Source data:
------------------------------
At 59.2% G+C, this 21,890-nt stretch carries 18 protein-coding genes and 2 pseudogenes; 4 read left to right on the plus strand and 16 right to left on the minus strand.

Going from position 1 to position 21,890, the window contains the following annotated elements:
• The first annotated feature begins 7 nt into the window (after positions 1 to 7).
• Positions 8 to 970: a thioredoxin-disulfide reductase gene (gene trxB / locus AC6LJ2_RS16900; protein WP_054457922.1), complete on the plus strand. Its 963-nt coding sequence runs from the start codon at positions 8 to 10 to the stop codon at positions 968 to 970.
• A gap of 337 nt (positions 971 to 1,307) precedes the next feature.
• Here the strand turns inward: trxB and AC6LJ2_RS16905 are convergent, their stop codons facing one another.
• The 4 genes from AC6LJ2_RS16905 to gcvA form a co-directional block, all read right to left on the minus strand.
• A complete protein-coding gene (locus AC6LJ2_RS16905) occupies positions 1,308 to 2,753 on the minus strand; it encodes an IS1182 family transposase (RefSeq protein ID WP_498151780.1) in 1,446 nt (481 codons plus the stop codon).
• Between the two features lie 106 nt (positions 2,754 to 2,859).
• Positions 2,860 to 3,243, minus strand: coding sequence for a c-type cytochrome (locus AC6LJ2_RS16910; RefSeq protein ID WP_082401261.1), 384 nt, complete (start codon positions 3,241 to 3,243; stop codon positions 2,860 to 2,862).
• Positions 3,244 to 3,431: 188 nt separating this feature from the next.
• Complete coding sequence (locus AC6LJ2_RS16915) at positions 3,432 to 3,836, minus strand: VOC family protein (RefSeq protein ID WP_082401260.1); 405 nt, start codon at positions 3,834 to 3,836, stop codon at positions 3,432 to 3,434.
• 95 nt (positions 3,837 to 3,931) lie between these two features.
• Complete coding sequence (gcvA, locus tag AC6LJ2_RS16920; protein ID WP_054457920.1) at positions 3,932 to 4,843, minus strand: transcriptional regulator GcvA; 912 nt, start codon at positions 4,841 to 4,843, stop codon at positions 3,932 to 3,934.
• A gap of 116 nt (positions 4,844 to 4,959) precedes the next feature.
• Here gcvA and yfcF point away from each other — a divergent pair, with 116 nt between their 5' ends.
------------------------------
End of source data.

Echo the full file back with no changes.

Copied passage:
At 59.2% G+C, this 21,890-nt stretch carries 18 protein-coding genes and 2 pseudogenes; 4 read left to right on the plus strand and 16 right to left on the minus strand.

Going from position 1 to position 21,890, the window contains the following annotated elements:
• The first annotated feature begins 7 nt into the window (after positions 1 to 7).
• Positions 8 to 970: a thioredoxin-disulfide reductase gene (gene trxB / locus AC6LJ2_RS16900; protein WP_054457922.1), complete on the plus strand. Its 963-nt coding sequence runs from the start codon at positions 8 to 10 to the stop codon at positions 968 to 970.
• A gap of 337 nt (positions 971 to 1,307) precedes the next feature.
• Here the strand turns inward: trxB and AC6LJ2_RS16905 are convergent, their stop codons facing one another.
• The 4 genes from AC6LJ2_RS16905 to gcvA form a co-directional block, all read right to left on the minus strand.
• A complete protein-coding gene (locus AC6LJ2_RS16905) occupies positions 1,308 to 2,753 on the minus strand; it encodes an IS1182 family transposase (RefSeq protein ID WP_498151780.1) in 1,446 nt (481 codons plus the stop codon).
• Between the two features lie 106 nt (positions 2,754 to 2,859).
• Positions 2,860 to 3,243, minus strand: coding sequence for a c-type cytochrome (locus AC6LJ2_RS16910; RefSeq protein ID WP_082401261.1), 384 nt, complete (start codon positions 3,241 to 3,243; stop codon positions 2,860 to 2,862).
• Positions 3,244 to 3,431: 188 nt separating this feature from the next.
• Complete coding sequence (locus AC6LJ2_RS16915) at positions 3,432 to 3,836, minus strand: VOC family protein (RefSeq protein ID WP_082401260.1); 405 nt, start codon at positions 3,834 to 3,836, stop codon at positions 3,432 to 3,434.
• 95 nt (positions 3,837 to 3,931) lie between these two features.
• Complete coding sequence (gcvA, locus tag AC6LJ2_RS16920; protein ID WP_054457920.1) at positions 3,932 to 4,843, minus strand: transcriptional regulator GcvA; 912 nt, start codon at positions 4,841 to 4,843, stop codon at positions 3,932 to 3,934.
• A gap of 116 nt (positions 4,844 to 4,959) precedes the next feature.
• Here gcvA and yfcF point away from each other — a divergent pair, with 116 nt between their 5' ends.